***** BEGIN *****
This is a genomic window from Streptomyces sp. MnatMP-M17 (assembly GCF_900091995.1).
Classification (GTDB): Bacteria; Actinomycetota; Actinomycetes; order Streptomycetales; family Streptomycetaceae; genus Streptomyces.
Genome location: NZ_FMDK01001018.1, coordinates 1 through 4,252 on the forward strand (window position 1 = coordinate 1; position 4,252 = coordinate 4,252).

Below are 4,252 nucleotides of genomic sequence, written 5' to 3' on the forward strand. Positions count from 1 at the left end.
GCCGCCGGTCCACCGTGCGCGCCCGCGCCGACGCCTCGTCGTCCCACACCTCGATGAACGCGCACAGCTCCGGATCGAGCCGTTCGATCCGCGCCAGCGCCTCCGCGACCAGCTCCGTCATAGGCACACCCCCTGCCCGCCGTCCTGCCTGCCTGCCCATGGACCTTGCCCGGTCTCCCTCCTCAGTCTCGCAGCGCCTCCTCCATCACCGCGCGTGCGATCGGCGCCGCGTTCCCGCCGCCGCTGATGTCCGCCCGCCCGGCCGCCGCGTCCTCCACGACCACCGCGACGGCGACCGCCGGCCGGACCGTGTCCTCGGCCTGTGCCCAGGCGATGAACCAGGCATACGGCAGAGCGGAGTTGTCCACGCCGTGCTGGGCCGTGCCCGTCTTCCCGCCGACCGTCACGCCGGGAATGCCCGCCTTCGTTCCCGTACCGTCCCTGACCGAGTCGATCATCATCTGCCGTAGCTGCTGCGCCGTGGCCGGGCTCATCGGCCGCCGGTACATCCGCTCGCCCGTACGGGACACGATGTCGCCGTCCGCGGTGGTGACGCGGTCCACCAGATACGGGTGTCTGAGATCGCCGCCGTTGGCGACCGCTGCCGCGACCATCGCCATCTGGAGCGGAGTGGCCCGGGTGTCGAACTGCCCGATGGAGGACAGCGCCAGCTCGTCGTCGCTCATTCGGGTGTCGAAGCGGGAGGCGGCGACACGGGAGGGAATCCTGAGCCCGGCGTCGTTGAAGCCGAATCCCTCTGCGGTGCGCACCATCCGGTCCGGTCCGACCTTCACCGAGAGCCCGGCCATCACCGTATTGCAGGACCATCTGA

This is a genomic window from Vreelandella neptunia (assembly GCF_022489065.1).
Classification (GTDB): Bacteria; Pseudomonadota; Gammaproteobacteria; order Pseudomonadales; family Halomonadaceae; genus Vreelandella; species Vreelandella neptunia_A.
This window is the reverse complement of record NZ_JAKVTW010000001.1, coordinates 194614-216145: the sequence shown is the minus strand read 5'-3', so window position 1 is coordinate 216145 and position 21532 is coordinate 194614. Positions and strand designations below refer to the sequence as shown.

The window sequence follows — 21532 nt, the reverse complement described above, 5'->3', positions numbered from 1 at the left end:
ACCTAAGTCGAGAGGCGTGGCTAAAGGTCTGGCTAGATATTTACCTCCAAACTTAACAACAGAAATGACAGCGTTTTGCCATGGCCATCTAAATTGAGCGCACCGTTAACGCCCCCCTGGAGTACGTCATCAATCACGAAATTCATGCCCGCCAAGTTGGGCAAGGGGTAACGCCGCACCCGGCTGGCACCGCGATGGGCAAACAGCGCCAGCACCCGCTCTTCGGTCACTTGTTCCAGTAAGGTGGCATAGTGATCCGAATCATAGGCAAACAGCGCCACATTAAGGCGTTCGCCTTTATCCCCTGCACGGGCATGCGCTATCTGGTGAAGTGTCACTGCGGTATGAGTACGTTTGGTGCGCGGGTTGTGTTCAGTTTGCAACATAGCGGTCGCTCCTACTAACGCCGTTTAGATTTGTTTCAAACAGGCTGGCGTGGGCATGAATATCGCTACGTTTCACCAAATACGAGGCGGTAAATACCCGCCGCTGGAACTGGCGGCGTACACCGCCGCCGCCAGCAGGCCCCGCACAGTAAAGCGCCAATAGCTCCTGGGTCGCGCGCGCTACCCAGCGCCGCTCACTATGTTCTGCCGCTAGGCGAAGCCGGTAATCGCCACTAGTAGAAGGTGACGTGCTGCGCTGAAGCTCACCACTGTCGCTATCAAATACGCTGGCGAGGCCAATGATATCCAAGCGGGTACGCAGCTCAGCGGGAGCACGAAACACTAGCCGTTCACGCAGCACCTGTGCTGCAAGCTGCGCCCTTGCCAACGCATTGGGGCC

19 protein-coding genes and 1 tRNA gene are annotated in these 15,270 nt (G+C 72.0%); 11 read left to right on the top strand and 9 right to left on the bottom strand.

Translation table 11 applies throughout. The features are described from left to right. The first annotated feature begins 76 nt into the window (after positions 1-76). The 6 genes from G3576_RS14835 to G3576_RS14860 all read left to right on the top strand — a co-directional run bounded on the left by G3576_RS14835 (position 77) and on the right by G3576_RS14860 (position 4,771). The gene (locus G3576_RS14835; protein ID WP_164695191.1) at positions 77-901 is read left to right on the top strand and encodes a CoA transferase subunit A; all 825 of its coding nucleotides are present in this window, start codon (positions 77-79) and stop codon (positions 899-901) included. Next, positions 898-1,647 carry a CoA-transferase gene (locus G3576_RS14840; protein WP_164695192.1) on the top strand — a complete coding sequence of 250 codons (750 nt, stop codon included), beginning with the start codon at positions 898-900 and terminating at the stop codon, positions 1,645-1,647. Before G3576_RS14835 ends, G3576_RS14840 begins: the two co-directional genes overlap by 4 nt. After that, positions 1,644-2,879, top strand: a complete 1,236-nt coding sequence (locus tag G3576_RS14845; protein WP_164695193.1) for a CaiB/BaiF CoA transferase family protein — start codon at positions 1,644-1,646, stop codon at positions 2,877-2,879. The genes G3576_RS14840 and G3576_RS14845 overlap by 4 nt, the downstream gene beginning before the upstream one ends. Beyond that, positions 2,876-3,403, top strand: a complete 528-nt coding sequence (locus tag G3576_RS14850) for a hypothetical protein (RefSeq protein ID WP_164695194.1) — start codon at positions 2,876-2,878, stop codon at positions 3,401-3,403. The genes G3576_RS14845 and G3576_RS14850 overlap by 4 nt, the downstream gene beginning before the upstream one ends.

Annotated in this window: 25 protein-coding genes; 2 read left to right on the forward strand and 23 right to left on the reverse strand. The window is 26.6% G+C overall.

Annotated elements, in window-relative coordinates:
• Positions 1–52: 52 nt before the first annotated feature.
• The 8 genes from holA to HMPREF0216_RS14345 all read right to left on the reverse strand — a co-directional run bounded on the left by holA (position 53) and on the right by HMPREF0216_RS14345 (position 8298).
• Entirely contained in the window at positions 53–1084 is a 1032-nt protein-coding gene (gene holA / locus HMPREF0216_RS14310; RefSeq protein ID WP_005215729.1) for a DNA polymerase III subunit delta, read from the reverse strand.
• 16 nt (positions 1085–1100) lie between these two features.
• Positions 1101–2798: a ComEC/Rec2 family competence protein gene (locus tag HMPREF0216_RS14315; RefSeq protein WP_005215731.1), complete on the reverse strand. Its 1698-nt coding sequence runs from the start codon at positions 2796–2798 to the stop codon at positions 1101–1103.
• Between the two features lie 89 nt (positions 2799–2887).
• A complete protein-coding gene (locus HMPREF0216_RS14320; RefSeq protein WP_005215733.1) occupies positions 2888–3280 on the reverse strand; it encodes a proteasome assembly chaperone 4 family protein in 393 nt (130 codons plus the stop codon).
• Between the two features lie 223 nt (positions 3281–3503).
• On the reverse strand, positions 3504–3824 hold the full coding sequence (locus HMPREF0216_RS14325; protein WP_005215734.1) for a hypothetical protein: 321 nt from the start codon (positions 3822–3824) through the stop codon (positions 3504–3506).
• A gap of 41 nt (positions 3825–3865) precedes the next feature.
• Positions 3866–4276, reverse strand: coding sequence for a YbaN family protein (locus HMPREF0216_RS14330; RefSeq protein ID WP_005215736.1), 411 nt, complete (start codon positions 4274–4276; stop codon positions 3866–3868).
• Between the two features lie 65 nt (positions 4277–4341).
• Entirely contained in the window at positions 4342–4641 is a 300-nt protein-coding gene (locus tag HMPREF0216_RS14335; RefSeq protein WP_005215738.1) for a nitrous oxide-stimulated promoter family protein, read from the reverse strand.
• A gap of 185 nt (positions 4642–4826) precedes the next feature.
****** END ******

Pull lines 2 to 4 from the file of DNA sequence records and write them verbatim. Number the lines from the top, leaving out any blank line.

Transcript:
Classification (GTDB): Bacteria; Actinomycetota; Actinomycetes; order Streptomycetales; family Streptomycetaceae; genus Streptomyces.
Genome location: NZ_FMDK01001018.1, coordinates 1 through 4,252 on the forward strand (window position 1 = coordinate 1; position 4,252 = coordinate 4,252).

Below are 4,252 nucleotides of genomic sequence, written 5' to 3' on the forward strand. Positions count from 1 at the left end.